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title = "A two-stage microbial fuel cell and anaerobic fluidized bed membrane bioreactor (MFC-AFMBR) system for effective domestic wastewater treatment",
abstract = "Microbial fuel cells (MFCs) are a promising technology for energy-efficient domestic wastewater treatment, but the effluent quality has typically not been sufficient for discharge without further treatment. A two-stage laboratory-scale combined treatment process, consisting of microbial fuel cells and an anaerobic fluidized bed membrane bioreactor (MFC-AFMBR), was examined here to produce high quality effluent with minimal energy demands the combined system was operated continuously for 50 days at room temperature (25 °C) with domestic wastewater having a total chemical oxygen demand (tCOD) of 210 ± 11 mg/L. At a combined hydraulic retention time (HRT) for both processes of 9 h, the effluent tCOD was reduced to 16 ± 3 mg/L (92.5{\%} removal), and there was nearly complete removal of total suspended solids (TSS; from 45 ± 10 mg/L to <1 mg/L) the AFMBR was operated at a constant high permeate flux of 16 L/m2/h over 50 days, without the need or use of any membrane cleaning or backwashing. Total electrical energy required for the operation of the MFC-AFMBR system was 0.0186 kWh/m3, which was slightly less than the electrical energy produced by the MFCs (0.0197 kWh/m3) the energy in the methane produced in the AFMBR was comparatively negligible (0.005 kWh/m 3) these results show that a combined MFC-AFMBR system could be used to effectively treat domestic primary effluent at ambient temperatures, producing high effluent quality with low energy requirements.",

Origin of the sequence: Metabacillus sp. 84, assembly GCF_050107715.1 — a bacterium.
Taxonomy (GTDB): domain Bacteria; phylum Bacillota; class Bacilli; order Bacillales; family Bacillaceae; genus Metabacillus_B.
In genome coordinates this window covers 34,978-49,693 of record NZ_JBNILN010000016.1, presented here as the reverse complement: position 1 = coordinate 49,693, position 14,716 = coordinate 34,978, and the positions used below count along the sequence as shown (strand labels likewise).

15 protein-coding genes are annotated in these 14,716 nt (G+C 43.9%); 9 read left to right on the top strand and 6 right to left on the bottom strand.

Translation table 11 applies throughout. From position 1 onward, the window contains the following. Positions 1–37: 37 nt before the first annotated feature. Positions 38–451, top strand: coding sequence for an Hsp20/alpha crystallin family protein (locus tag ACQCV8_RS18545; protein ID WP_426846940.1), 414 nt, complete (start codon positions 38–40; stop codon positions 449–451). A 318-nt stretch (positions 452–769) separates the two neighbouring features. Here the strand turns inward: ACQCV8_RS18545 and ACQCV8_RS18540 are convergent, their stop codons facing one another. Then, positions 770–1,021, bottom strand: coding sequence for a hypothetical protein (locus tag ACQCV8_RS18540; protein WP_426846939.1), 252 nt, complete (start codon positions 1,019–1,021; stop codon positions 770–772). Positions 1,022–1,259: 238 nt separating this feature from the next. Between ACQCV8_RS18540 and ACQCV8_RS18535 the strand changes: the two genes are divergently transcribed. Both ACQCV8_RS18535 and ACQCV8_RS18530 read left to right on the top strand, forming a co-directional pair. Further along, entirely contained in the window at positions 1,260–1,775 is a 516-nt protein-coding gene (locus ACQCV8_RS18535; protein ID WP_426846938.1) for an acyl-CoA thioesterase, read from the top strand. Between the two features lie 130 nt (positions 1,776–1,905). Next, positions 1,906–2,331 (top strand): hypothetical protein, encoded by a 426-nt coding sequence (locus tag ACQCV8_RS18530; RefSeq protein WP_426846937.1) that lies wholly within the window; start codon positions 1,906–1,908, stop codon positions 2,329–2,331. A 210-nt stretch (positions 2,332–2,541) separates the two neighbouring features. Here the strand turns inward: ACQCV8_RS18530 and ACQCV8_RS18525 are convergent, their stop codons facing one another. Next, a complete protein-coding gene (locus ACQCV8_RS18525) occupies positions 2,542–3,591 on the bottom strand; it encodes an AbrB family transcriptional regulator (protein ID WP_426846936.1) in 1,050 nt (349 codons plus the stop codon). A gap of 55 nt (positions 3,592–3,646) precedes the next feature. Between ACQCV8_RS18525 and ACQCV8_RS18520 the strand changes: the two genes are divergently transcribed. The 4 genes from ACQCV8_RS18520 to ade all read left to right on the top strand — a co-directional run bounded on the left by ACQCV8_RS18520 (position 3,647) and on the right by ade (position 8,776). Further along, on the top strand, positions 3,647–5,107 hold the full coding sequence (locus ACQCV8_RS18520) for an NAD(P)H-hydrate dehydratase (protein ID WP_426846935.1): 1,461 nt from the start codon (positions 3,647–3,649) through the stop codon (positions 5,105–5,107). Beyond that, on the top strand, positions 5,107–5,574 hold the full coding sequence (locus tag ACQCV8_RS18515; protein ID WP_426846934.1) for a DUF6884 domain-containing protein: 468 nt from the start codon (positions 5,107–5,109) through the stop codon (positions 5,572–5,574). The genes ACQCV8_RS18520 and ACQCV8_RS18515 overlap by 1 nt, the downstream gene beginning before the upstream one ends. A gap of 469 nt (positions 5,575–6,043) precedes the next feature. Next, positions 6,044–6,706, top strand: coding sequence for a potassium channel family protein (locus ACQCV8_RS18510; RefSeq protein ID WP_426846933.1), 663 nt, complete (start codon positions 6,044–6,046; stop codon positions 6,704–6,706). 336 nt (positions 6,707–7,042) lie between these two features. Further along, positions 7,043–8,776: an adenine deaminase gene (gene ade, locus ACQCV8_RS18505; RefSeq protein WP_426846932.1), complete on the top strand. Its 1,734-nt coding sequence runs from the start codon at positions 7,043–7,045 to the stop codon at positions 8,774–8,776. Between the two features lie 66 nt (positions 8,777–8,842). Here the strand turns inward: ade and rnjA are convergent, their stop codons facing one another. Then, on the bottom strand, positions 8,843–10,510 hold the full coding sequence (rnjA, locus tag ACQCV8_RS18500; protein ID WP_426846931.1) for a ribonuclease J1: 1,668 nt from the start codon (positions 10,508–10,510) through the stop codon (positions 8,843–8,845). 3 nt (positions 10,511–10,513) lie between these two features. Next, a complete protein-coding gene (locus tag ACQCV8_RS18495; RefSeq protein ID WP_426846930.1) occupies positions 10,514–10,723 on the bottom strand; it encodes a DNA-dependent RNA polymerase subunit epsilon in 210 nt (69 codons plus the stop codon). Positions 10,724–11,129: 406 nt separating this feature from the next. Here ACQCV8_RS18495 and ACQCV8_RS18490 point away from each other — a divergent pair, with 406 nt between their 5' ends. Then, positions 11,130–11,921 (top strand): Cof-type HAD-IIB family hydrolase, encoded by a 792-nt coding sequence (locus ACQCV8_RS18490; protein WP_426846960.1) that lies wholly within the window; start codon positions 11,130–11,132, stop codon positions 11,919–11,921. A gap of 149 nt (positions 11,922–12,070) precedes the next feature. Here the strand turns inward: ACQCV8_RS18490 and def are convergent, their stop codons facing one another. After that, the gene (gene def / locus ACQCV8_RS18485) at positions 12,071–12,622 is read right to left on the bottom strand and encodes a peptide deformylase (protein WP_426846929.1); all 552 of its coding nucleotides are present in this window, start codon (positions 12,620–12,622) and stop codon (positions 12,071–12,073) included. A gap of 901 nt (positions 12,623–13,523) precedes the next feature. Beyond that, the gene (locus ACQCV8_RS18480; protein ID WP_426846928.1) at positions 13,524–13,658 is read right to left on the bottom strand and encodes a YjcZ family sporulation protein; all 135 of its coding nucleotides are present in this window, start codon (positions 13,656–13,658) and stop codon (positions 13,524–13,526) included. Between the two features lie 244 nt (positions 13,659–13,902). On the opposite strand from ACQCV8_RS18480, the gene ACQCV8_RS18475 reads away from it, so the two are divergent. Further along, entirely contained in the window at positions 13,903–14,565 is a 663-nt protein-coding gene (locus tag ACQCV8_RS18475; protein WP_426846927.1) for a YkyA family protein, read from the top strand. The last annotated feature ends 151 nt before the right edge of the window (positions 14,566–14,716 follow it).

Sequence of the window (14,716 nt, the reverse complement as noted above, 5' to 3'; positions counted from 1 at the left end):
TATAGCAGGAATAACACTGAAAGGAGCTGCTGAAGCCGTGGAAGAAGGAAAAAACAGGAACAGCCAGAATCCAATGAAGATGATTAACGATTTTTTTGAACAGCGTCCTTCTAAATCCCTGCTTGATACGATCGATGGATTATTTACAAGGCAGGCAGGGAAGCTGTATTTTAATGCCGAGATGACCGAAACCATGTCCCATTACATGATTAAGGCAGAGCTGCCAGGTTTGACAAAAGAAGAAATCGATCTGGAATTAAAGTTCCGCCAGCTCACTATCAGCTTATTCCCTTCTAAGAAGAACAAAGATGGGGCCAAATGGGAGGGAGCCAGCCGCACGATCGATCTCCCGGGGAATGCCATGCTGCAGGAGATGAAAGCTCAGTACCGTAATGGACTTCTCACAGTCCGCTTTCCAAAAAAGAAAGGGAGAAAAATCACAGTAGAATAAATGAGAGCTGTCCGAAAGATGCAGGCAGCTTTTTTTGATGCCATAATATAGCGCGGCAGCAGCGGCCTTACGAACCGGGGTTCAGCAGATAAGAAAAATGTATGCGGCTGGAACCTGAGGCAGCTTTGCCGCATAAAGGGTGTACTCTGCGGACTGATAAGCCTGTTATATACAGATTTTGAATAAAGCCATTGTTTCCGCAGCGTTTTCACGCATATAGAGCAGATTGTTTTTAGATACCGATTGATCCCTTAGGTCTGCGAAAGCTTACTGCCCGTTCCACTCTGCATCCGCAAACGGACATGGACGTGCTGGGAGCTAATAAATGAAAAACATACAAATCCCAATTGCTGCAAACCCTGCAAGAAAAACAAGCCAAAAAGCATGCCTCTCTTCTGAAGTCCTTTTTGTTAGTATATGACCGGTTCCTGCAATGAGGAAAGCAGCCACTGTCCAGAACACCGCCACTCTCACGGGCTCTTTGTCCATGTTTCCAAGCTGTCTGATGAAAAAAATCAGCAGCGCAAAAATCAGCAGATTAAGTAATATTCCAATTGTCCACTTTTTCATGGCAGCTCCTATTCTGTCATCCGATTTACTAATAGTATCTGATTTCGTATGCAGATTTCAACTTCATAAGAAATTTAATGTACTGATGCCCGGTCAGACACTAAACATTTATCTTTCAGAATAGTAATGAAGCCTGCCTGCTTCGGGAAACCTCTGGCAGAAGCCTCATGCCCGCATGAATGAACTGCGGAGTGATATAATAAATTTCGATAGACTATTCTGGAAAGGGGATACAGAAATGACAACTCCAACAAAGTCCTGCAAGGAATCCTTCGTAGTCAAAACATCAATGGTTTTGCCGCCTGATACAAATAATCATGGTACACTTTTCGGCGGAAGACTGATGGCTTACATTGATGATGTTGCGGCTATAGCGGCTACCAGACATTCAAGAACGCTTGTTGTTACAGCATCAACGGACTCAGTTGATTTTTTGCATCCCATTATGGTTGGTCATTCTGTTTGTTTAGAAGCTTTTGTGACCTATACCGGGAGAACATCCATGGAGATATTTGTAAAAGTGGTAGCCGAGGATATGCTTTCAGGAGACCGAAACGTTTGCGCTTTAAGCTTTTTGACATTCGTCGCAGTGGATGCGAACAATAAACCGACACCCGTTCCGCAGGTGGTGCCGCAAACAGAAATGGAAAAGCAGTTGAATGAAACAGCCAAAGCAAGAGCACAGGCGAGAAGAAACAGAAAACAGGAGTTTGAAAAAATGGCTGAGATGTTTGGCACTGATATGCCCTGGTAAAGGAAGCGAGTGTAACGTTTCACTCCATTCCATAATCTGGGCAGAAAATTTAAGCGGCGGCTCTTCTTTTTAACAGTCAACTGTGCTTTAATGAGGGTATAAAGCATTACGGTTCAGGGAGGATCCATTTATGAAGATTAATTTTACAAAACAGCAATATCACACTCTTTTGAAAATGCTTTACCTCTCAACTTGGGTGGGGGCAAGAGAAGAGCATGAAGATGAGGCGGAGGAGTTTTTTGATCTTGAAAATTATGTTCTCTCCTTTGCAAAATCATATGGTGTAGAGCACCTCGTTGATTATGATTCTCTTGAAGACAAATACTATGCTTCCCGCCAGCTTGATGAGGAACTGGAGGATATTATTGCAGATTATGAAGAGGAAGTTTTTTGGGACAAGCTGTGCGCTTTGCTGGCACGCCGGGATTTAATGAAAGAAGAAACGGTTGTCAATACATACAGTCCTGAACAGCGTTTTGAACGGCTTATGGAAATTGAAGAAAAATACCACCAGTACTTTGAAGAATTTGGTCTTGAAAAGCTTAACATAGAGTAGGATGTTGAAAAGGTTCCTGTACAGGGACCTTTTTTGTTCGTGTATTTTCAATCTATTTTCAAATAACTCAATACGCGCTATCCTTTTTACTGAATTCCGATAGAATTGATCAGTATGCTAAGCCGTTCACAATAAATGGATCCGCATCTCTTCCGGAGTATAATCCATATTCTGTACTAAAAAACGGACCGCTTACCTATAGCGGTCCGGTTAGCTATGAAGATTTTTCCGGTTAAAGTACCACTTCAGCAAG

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AU - Logan, Bruce Ernest